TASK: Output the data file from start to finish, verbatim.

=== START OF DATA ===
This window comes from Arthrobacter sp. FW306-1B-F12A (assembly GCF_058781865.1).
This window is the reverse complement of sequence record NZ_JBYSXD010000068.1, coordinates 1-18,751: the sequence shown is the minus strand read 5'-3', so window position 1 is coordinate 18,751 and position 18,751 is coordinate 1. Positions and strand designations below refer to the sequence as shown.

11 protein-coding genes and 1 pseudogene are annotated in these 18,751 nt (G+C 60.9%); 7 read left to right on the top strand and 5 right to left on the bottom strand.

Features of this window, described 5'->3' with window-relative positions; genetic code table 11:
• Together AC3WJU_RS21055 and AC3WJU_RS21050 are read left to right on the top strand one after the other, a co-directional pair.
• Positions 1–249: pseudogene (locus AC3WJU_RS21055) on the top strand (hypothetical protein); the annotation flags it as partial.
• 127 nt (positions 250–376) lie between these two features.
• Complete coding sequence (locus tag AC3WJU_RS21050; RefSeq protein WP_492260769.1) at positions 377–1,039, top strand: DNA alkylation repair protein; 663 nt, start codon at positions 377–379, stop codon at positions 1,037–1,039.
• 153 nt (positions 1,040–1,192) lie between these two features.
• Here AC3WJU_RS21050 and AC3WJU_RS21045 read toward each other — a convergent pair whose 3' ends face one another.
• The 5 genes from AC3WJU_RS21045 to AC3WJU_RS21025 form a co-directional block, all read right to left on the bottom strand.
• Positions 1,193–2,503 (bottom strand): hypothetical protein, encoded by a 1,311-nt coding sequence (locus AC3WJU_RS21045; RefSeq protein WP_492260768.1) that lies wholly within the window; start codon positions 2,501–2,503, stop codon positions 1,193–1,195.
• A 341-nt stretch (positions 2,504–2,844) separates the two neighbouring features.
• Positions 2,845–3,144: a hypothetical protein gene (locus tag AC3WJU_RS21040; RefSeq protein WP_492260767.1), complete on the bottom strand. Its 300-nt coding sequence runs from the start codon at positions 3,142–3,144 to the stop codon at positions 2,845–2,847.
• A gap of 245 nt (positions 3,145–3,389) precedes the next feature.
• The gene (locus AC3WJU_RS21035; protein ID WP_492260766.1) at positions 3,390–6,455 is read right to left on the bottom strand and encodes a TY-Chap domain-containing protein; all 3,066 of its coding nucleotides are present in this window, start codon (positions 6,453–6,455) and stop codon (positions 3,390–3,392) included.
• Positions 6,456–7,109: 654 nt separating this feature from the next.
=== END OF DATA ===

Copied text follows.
This window comes from Arthrobacter sp. FW306-1B-F12A (assembly GCF_058781865.1).
This window is the reverse complement of sequence record NZ_JBYSXD010000068.1, coordinates 1-18,751: the sequence shown is the minus strand read 5'-3', so window position 1 is coordinate 18,751 and position 18,751 is coordinate 1. Positions and strand designations below refer to the sequence as shown.

11 protein-coding genes and 1 pseudogene are annotated in these 18,751 nt (G+C 60.9%); 7 read left to right on the top strand and 5 right to left on the bottom strand.

Features of this window, described 5'->3' with window-relative positions; genetic code table 11:
• Together AC3WJU_RS21055 and AC3WJU_RS21050 are read left to right on the top strand one after the other, a co-directional pair.
• Positions 1–249: pseudogene (locus AC3WJU_RS21055) on the top strand (hypothetical protein); the annotation flags it as partial.
• 127 nt (positions 250–376) lie between these two features.
• Complete coding sequence (locus tag AC3WJU_RS21050; RefSeq protein WP_492260769.1) at positions 377–1,039, top strand: DNA alkylation repair protein; 663 nt, start codon at positions 377–379, stop codon at positions 1,037–1,039.
• 153 nt (positions 1,040–1,192) lie between these two features.
• Here AC3WJU_RS21050 and AC3WJU_RS21045 read toward each other — a convergent pair whose 3' ends face one another.
• The 5 genes from AC3WJU_RS21045 to AC3WJU_RS21025 form a co-directional block, all read right to left on the bottom strand.
• Positions 1,193–2,503 (bottom strand): hypothetical protein, encoded by a 1,311-nt coding sequence (locus AC3WJU_RS21045; RefSeq protein WP_492260768.1) that lies wholly within the window; start codon positions 2,501–2,503, stop codon positions 1,193–1,195.
• A 341-nt stretch (positions 2,504–2,844) separates the two neighbouring features.
• Positions 2,845–3,144: a hypothetical protein gene (locus tag AC3WJU_RS21040; RefSeq protein WP_492260767.1), complete on the bottom strand. Its 300-nt coding sequence runs from the start codon at positions 3,142–3,144 to the stop codon at positions 2,845–2,847.
• A gap of 245 nt (positions 3,145–3,389) precedes the next feature.
• The gene (locus AC3WJU_RS21035; protein ID WP_492260766.1) at positions 3,390–6,455 is read right to left on the bottom strand and encodes a TY-Chap domain-containing protein; all 3,066 of its coding nucleotides are present in this window, start codon (positions 6,453–6,455) and stop codon (positions 3,390–3,392) included.
• Positions 6,456–7,109: 654 nt separating this feature from the next.